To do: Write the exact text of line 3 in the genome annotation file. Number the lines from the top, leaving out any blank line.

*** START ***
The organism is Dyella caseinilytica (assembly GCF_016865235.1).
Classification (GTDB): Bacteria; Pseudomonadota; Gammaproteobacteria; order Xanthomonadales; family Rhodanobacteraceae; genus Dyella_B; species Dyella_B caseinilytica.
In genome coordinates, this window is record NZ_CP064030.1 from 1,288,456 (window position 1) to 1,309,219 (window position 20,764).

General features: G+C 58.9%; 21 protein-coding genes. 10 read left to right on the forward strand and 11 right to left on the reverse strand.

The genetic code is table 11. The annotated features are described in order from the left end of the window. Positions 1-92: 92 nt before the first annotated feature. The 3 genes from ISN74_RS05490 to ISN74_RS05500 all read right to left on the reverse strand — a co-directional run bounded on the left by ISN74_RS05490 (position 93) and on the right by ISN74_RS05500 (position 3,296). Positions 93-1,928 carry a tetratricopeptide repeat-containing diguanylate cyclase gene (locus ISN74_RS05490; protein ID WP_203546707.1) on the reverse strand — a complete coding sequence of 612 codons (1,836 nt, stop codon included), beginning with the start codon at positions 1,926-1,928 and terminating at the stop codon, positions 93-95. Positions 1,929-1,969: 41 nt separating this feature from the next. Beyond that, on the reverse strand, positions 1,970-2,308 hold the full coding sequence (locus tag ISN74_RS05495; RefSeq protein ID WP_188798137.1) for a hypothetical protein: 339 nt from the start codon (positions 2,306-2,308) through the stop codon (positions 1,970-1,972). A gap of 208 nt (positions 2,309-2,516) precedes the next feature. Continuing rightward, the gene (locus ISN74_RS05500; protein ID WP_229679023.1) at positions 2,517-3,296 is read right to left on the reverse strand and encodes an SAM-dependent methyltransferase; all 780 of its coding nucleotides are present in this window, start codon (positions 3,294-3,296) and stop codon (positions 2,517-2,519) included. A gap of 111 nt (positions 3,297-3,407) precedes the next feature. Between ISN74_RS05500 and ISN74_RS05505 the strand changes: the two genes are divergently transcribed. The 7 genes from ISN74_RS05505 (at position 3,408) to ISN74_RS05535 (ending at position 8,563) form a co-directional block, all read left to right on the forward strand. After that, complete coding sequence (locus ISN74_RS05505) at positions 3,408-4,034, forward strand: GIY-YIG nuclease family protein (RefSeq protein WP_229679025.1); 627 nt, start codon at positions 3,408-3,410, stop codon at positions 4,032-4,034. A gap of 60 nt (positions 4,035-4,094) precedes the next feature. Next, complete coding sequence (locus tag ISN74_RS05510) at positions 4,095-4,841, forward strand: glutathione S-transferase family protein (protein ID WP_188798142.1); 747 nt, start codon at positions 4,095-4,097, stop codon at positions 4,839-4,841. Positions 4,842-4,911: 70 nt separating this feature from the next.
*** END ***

In genome coordinates, this window is record NZ_CP064030.1 from 1,288,456 (window position 1) to 1,309,219 (window position 20,764).